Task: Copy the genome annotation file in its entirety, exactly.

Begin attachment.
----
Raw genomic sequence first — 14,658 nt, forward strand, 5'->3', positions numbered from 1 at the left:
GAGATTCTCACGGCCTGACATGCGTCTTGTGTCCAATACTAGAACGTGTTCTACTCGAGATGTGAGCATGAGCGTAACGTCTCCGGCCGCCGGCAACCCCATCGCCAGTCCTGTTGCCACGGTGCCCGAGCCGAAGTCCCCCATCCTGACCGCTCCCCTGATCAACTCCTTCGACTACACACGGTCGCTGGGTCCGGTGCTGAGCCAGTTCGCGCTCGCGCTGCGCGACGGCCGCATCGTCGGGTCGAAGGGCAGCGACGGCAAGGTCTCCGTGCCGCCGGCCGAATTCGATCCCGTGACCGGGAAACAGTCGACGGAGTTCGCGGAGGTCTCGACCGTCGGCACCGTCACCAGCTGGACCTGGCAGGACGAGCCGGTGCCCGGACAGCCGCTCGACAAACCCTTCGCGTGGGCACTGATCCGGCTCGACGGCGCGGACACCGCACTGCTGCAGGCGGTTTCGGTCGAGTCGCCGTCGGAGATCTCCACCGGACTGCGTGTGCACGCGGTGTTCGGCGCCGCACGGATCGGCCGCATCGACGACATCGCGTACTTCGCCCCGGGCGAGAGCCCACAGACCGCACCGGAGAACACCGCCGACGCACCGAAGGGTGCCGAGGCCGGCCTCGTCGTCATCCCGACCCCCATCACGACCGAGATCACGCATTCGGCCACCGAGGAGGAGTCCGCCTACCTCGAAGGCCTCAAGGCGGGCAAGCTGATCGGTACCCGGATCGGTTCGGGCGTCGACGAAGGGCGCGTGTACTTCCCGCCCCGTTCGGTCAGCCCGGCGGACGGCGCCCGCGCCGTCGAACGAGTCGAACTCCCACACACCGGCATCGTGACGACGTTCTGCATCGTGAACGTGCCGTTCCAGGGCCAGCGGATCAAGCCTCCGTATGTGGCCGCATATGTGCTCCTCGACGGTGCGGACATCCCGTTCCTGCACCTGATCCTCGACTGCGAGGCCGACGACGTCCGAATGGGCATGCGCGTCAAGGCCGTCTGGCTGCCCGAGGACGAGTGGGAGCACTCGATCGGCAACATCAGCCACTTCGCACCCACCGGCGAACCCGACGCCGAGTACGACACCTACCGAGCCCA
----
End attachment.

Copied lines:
Raw genomic sequence first — 14,658 nt, forward strand, 5'->3', positions numbered from 1 at the left:
GAGATTCTCACGGCCTGACATGCGTCTTGTGTCCAATACTAGAACGTGTTCTACTCGAGATGTGAGCATGAGCGTAACGTCTCCGGCCGCCGGCAACCCCATCGCCAGTCCTGTTGCCACGGTGCCCGAGCCGAAGTCCCCCATCCTGACCGCTCCCCTGATCAACTCCTTCGACTACACACGGTCGCTGGGTCCGGTGCTGAGCCAGTTCGCGCTCGCGCTGCGCGACGGCCGCATCGTCGGGTCGAAGGGCAGCGACGGCAAGGTCTCCGTGCCGCCGGCCGAATTCGATCCCGTGACCGGGAAACAGTCGACGGAGTTCGCGGAGGTCTCGACCGTCGGCACCGTCACCAGCTGGACCTGGCAGGACGAGCCGGTGCCCGGACAGCCGCTCGACAAACCCTTCGCGTGGGCACTGATCCGGCTCGACGGCGCGGACACCGCACTGCTGCAGGCGGTTTCGGTCGAGTCGCCGTCGGAGATCTCCACCGGACTGCGTGTGCACGCGGTGTTCGGCGCCGCACGGATCGGCCGCATCGACGACATCGCGTACTTCGCCCCGGGCGAGAGCCCACAGACCGCACCGGAGAACACCGCCGACGCACCGAAGGGTGCCGAGGCCGGCCTCGTCGTCATCCCGACCCCCATCACGACCGAGATCACGCATTCGGCCACCGAGGAGGAGTCCGCCTACCTCGAAGGCCTCAAGGCGGGCAAGCTGATCGGTACCCGGATCGGTTCGGGCGTCGACGAAGGGCGCGTGTACTTCCCGCCCCGTTCGGTCAGCCCGGCGGACGGCGCCCGCGCCGTCGAACGAGTCGAACTCCCACACACCGGCATCGTGACGACGTTCTGCATCGTGAACGTGCCGTTCCAGGGCCAGCGGATCAAGCCTCCGTATGTGGCCGCATATGTGCTCCTCGACGGTGCGGACATCCCGTTCCTGCACCTGATCCTCGACTGCGAGGCCGACGACGTCCGAATGGGCATGCGCGTCAAGGCCGTCTGGCTGCCCGAGGACGAGTGGGAGCACTCGATCGGCAACATCAGCCACTTCGCACCCACCGGCGAACCCGACGCCGAGTACGACACCTACCGAGCCCA